Call Numbers: The Basics

by PSL Law Library 12. September 2013 14:33


Call numbers are derived from a classification system used by libraries to organize materials into classes (subjects) so like materials are shelved together.  Our Library uses the Library of Congress Classification System which is often used by academic libraries in the United States and other countries.  You may be more familiar with the Dewey Decimal Classification System, most often used by public libraries.  You can find call numbers on the spine or cover (lower left corner) of the material.  Call numbers also appear in the results list and item records in the catalog.  If an item in the catalog doesn’t have a call number then it’s an online resource.

The call number can be narrowed into very specific subjects:
a. K is for Law
b. KF is for Law in the United States
c. KF801 is for Contract Law in the United States
d. KF801.A7 is for Casebooks on Contract Law in the United States
e. KF801.Z9 is for Study Aids on Contract Law in the United States 

Now that you know what a call number is you can use this information to locate materials in any academic library.  Find study aids on Contracts in any collection (or library) by looking for items with the call number KF801.Z9.  Many call numbers contain the publishing date to help ensure you select the latest edition.  Glannon Guide to Contracts, KF801.Z9 S49 2013 was published in 2013.  Finally, find a greater number of materials on a subject by looking for materials with similar call numbers.

*For more information on call numbers please refer to the library maps located at the Research Desk.

New Arrivals!

by Lynn 9. August 2013 13:37


Each month there are New Arrivals in the library. Check out

the ebooks, print titles, and latest editions of study aids that

have been added to our collection in August. 


Fisher v. University of Texas at Austin: Comprehensive Research Guide

by Michelle Vallance 5. July 2013 16:46

If you were following the recent affirmative action case decided by the U.S. Supreme Court in Fisher v. University of Texas at Austin, then you might be interested in a research guide compiled by the UT Law Library.

The guide provides full-text access to all of the pleadings in the case, from its original filing in the W.D. of Texas. In addition, you can find links to significant scholarly articles on affirmative action, as well as a news archive detailing the history of the Fisher case.

This is a terrific resource, especially if you are interested in writing your AWR on affirmative action!

Human Rights Writing Competition for Law Students and Recent Grads: Conference on Violence Against Women

by Yvette Brown 3. July 2013 10:10


Human Rights Writing Competition for Law Students & Recent Grads

Conference on Violence Against Women—Boston, MA

Posted: 02 Jul 2013 04:22 PM PDT

"The Program on Human Rights and the Global Economy (PHRGE) at Northeastern University School of Law announces a writing competition for current JD Students and 2012 and 2013 JD graduates in the United States. The organizers are looking for papers that address human rights issues or human rights-based approaches to economic and social justice. Papers addressing domestic violence from a human rights perspective will receive special consideration within this competition. The winner of the writing competition will receive $500, as well as an invitation to attend the PHRGE 2013 Institute in Boston, MA, Nov. 7-8, 2013. By attending this conference, the winner will have the opportunity to present his or her paper to other institute participants. The 2013 PHRGE Institute is co-sponsored by the Due Diligence Project and will explore states obligations to end violence against women. For details see PHRGE Student Writing Competition Announcement."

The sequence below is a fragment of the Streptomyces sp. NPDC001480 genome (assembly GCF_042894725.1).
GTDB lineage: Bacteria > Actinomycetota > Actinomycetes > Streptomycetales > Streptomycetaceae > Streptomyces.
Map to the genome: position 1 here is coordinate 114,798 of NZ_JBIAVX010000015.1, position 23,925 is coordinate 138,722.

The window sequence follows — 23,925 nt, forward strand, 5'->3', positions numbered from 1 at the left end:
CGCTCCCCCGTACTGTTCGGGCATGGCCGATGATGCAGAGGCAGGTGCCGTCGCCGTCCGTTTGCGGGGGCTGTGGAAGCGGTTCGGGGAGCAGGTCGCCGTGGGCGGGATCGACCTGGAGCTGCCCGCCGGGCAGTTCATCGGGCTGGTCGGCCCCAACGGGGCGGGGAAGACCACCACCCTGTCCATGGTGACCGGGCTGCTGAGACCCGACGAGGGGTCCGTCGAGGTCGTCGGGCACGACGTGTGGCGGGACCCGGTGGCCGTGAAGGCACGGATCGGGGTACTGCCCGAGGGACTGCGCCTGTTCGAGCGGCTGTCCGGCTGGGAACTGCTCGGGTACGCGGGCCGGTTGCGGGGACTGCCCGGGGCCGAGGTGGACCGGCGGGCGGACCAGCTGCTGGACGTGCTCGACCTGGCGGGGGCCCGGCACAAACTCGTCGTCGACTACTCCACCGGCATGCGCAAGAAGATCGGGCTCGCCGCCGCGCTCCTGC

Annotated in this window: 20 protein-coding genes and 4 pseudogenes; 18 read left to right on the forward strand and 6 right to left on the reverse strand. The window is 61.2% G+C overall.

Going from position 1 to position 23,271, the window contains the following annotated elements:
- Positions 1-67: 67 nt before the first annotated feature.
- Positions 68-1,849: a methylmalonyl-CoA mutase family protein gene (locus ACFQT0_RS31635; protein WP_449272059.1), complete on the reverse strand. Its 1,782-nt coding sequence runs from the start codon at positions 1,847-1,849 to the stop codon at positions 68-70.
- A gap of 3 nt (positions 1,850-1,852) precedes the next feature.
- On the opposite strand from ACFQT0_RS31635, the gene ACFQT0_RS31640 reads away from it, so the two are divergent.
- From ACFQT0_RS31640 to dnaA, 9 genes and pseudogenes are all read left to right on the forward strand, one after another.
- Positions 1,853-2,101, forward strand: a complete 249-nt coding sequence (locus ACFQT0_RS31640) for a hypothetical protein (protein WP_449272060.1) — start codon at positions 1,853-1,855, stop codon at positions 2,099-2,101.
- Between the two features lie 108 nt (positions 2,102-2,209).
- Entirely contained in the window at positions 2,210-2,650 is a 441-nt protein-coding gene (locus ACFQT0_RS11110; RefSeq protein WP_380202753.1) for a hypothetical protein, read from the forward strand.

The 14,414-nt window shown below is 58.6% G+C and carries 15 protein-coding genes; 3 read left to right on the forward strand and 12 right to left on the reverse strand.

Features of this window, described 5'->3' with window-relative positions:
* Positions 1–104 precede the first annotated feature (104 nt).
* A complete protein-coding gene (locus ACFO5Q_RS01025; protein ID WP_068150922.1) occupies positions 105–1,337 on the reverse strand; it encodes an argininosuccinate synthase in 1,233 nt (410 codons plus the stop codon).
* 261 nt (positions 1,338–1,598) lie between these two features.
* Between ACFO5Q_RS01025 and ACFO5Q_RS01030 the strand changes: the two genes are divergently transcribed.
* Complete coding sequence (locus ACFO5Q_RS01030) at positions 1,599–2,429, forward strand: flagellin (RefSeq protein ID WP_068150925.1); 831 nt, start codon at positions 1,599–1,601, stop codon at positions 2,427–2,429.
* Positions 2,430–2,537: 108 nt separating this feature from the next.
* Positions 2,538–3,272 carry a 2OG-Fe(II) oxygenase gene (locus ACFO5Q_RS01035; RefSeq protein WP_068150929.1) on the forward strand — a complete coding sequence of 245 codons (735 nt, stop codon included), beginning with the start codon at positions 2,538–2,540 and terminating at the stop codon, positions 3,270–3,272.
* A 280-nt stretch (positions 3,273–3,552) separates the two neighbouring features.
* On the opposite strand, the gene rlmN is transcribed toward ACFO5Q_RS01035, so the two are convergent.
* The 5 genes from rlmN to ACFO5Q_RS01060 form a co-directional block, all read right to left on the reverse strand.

From:  Legal Scholarship Blog

Justice Kagan: Master of the Topic Sentence

by Yvette Brown 1. July 2013 14:55


“She is a master of the topic sentence (“A trip back in time begins to show why”) and the stylish dig (“wrong, wrong, and wrong again”). Yet what puts her in a class by herself is her combination of down-to-earth writing and the ingredients essential to influential opinions: conceptual insight, penetrating legal analysis and argumentative verve.”

For more highlights of Justice Kagan’s writing style see The Talented Justice Kagan by Lincoln Caplan in the New York Times.   

To add more style and grace to your own prose or to join the ranks of the Masters of the Topic Sentence consult one of the many writing resources PSL Law Library provides.

For example, Anne Enquist and Laurel Currie Oates provide helpful tips and advice on the art of writing a good topic sentence in Just Writing : Grammar, Punctuation, And Style For The Legal Writer.

Topic Sentence Example From Just Writing:

“The court extended these protections in Rosenbloom, holding that plaintiffs in a defamation action would have to prove actual malice if the published statements were of public or general interest.  Rosenbloom v. Metromendia, 403 U.S. 29 (1971).”

As Enquist and Oates note, the above topic sentence “introduces the point the paragraph will make.”  It also “demonstrates an excellent method for writing topic sentences that introduce a new case:  It begins with a transition that relates the point from the new case to the previous discussion and then follows with a paraphrase of the holding."

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